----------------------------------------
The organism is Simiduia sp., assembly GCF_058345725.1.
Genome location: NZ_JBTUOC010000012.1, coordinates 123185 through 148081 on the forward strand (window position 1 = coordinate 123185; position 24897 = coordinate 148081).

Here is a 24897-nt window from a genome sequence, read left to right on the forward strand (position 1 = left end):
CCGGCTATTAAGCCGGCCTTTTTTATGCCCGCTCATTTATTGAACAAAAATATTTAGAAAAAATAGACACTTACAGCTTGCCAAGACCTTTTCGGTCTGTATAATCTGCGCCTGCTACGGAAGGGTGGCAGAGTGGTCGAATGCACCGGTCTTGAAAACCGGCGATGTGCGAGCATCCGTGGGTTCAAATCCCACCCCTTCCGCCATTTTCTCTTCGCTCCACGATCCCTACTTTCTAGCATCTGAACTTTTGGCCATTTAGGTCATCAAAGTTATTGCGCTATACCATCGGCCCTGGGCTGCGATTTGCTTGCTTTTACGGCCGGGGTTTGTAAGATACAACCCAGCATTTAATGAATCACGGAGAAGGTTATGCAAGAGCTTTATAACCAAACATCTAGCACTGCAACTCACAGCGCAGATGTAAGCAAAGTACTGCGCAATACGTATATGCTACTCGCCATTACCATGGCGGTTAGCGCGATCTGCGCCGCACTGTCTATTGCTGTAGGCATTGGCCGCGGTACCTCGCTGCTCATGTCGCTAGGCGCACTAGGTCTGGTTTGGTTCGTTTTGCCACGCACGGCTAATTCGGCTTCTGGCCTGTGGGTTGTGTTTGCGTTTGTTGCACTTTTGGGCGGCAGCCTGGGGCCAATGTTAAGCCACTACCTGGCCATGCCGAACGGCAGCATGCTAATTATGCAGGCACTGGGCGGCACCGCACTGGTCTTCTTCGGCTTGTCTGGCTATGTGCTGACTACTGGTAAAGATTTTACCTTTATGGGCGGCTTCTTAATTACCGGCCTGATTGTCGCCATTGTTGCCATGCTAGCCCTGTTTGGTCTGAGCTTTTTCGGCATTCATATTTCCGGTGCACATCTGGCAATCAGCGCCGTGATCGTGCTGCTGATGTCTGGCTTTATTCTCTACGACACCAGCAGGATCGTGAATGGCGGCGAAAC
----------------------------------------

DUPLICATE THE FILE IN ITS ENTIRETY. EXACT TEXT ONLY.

The organism is Simiduia sp., assembly GCF_058345725.1.
Genome location: NZ_JBTUOC010000012.1, coordinates 123185 through 148081 on the forward strand (window position 1 = coordinate 123185; position 24897 = coordinate 148081).

Here is a 24897-nt window from a genome sequence, read left to right on the forward strand (position 1 = left end):
CCGGCTATTAAGCCGGCCTTTTTTATGCCCGCTCATTTATTGAACAAAAATATTTAGAAAAAATAGACACTTACAGCTTGCCAAGACCTTTTCGGTCTGTATAATCTGCGCCTGCTACGGAAGGGTGGCAGAGTGGTCGAATGCACCGGTCTTGAAAACCGGCGATGTGCGAGCATCCGTGGGTTCAAATCCCACCCCTTCCGCCATTTTCTCTTCGCTCCACGATCCCTACTTTCTAGCATCTGAACTTTTGGCCATTTAGGTCATCAAAGTTATTGCGCTATACCATCGGCCCTGGGCTGCGATTTGCTTGCTTTTACGGCCGGGGTTTGTAAGATACAACCCAGCATTTAATGAATCACGGAGAAGGTTATGCAAGAGCTTTATAACCAAACATCTAGCACTGCAACTCACAGCGCAGATGTAAGCAAAGTACTGCGCAATACGTATATGCTACTCGCCATTACCATGGCGGTTAGCGCGATCTGCGCCGCACTGTCTATTGCTGTAGGCATTGGCCGCGGTACCTCGCTGCTCATGTCGCTAGGCGCACTAGGTCTGGTTTGGTTCGTTTTGCCACGCACGGCTAATTCGGCTTCTGGCCTGTGGGTTGTGTTTGCGTTTGTTGCACTTTTGGGCGGCAGCCTGGGGCCAATGTTAAGCCACTACCTGGCCATGCCGAACGGCAGCATGCTAATTATGCAGGCACTGGGCGGCACCGCACTGGTCTTCTTCGGCTTGTCTGGCTATGTGCTGACTACTGGTAAAGATTTTACCTTTATGGGCGGCTTCTTAATTACCGGCCTGATTGTCGCCATTGTTGCCATGCTAGCCCTGTTTGGTCTGAGCTTTTTCGGCATTCATATTTCCGGTGCACATCTGGCAATCAGCGCCGTGATCGTGCTGCTGATGTCTGGCTTTATTCTCTACGACACCAGCAGGATCGTGAATGGCGGCGAAAC